In this identification of utility with "desiredness" (which I have merely quoted Mill to illustrate, for it began immediately after Adam Smith, and was well rooted in the current political economy long before Mill, as he indeed declares, saying in the first paragraph of his treatment of values, "Happily there is nothing in the laws of value which remains for the present or any future writer to clear up; the theory of the subject is complete") is the beginning of that theory of value as springing from marginal utilities of which Jevons was the first English expounder, and which has been carried to elaborate development by what is known as the Austrian or psychological school. This school, setting aside all distinction between value in use and value in exchange, makes value without distinction an expression of the intensity of desire, thus tracing it to a purely mental or subjective origin. In this theory the intensity of the desire of the bread -- eater to eat bread fixes the extreme or marginal utility of bread. This again fixes the utility of the products of which bread is made -- flour, yeast, fuel, etc. -- and of the tools used in making it -- ovens, pans, etc. -- and again of the natural materials used in making these products, and finally of the land and labor.


    But all this elaborate piling of confusion on confusion originates, as we may see in Mill, in a careless use of words. Nothing indeed could more strikingly illustrate the need of the warning as to the use of words in political economy which I endeavored to impress on the reader in the introductory chapter of this work than the spectacle here presented of the author of the most elaborate work on logic in the English language falling into vital error in what he himself declares to be a most fundamental question of political economy, from failure to apprehend a distinction in the meaning of two common words. Yet here plainly enough is the source of Mill's acceptance of what much inferior thinkers to Adam Smith had deemed a correction of the great Scotsman. The gist of his argument is that the capability of "a use," in the sense of satisfying a desire or serving a purpose, is identical with usefulness. But this is not so. Every child learns long before he reaches his teens that the capability of a use is not usefulness. Here, for instance, is a dialogue such as every one who has gone to an old-fashioned primary school or mixed as a boy with boys must have heard time and again:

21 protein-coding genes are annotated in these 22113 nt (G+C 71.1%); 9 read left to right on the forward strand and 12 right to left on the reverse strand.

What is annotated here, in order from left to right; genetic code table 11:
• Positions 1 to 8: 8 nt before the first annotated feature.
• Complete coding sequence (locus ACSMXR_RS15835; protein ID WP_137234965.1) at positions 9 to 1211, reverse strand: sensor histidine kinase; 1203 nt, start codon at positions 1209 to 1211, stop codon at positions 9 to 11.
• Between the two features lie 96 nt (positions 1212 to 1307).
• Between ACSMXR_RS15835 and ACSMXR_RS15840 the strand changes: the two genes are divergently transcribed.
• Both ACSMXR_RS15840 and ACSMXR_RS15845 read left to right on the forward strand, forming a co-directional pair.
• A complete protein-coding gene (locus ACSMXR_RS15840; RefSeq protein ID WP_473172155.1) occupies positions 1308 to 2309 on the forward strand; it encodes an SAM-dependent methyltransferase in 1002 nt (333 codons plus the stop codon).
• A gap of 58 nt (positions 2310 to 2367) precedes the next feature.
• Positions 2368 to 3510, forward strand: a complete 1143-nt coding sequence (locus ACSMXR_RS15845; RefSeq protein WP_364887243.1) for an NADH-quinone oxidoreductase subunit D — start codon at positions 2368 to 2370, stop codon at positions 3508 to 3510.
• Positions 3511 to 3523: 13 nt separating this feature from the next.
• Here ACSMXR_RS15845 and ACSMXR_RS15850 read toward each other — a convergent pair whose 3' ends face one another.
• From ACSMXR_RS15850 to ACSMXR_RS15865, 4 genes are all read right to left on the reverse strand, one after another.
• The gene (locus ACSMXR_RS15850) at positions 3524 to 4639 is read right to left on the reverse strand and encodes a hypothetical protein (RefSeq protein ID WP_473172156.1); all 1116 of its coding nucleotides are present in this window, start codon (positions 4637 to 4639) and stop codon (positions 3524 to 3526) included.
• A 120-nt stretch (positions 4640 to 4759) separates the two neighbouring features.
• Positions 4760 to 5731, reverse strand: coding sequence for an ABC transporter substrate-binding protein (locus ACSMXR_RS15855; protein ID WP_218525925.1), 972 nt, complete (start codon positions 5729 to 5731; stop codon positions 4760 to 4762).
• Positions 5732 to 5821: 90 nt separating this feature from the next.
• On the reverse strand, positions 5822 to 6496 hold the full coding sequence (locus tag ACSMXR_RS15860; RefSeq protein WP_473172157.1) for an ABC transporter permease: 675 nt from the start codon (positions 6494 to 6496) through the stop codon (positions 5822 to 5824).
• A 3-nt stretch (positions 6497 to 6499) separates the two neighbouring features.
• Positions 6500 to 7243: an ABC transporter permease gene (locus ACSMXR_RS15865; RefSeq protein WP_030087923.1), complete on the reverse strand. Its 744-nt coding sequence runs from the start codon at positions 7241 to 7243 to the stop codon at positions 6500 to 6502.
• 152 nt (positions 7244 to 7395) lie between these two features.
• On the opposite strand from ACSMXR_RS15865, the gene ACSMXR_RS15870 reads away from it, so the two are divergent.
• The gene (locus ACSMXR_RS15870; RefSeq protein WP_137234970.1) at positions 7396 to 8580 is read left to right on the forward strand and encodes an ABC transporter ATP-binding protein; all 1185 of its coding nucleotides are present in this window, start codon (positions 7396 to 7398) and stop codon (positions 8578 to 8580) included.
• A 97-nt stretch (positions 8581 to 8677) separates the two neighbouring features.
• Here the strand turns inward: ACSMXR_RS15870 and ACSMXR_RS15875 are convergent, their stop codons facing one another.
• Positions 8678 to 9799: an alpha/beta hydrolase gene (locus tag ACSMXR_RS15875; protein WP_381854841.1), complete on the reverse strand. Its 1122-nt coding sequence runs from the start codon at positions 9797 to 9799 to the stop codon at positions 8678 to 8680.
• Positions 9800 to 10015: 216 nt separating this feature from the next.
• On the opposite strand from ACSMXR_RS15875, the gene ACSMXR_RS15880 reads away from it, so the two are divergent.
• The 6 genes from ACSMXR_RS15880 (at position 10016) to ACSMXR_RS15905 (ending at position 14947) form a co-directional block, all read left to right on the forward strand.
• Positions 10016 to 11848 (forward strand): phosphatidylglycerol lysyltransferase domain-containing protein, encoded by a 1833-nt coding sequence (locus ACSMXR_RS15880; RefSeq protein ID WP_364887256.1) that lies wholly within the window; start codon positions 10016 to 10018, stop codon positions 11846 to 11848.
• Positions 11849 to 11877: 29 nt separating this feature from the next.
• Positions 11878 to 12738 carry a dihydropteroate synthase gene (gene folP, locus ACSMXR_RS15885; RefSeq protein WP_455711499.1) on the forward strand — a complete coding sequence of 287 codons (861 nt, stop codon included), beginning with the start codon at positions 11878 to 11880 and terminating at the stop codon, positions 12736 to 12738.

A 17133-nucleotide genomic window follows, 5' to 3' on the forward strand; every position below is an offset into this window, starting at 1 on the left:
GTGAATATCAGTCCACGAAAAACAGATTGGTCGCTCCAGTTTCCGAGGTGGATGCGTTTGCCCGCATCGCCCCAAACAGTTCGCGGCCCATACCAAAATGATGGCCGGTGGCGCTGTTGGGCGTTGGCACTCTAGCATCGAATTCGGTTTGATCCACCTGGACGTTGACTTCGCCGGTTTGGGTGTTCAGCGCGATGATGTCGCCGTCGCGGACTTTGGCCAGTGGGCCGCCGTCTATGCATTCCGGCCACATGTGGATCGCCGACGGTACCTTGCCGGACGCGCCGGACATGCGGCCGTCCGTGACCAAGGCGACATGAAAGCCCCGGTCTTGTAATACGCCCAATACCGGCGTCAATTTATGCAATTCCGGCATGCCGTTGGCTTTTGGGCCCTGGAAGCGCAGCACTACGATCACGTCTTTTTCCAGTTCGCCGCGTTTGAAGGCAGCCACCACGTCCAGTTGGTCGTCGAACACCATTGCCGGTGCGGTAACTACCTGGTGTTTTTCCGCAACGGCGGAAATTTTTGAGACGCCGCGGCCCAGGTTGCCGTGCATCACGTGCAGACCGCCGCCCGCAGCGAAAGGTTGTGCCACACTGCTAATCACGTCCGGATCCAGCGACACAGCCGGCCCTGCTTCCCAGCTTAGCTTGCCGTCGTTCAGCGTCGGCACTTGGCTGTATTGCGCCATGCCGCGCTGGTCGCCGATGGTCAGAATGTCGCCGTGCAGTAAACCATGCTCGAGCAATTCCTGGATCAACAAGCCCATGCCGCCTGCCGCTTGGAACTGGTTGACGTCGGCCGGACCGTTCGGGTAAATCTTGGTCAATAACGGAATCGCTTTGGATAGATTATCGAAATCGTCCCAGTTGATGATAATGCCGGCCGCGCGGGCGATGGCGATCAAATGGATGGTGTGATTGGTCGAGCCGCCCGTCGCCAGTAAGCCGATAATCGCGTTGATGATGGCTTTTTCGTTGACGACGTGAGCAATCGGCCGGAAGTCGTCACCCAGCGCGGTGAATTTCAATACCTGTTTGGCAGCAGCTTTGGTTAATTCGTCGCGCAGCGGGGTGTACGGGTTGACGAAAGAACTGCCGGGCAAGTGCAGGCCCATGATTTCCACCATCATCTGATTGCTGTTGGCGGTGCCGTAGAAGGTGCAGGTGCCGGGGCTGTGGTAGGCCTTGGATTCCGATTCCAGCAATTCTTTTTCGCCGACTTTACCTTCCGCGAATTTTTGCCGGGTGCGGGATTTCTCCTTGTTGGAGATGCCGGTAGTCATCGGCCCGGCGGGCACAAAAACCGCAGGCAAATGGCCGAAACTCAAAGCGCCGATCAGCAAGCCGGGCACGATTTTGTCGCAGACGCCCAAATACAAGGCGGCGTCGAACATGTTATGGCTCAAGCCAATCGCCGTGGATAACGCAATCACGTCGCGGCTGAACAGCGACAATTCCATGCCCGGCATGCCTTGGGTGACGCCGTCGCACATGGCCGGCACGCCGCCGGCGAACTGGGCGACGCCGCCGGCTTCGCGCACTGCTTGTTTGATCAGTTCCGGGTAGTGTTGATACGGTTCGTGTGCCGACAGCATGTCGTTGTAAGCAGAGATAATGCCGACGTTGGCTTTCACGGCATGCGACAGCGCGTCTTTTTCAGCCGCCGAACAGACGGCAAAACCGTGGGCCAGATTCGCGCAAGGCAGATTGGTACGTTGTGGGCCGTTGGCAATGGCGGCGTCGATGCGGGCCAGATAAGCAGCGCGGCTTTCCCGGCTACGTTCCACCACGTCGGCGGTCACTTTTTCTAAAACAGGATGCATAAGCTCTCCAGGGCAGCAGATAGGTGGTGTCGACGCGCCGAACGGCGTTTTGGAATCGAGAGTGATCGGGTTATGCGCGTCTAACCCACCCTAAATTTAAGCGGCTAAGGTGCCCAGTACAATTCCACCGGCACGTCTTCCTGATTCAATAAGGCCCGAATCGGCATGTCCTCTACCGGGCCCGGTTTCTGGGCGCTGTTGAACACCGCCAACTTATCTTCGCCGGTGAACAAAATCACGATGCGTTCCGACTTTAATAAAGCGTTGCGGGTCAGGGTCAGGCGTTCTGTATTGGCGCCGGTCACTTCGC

First Boy -- What's the use of that crooked pin you're bending?


    Second Boy -- What's the use! Its use is to lay it on a seat some fellow is just going to sit down on, and to make him jump and squeal, and to hear the teacher charging around while you're busy studying your lesson, and don't know anything about what's the matter.


    This is certainly a use; but would any one, even a school-boy, attribute usefulness to such a use?


    So, the wearing of nose-rings by some savages; the tattooing of their bodies by other savages, and by sailors; the squeezing of their waists by civilized women; the monstrous structures into which the hair of fashionable European ladies was built in the last century; the hooped skirts worn during a part of this; the pitiful distortion practiced on the feet of upper-class female infants by the Chinese, are all uses. But do they therefore imply usefulness?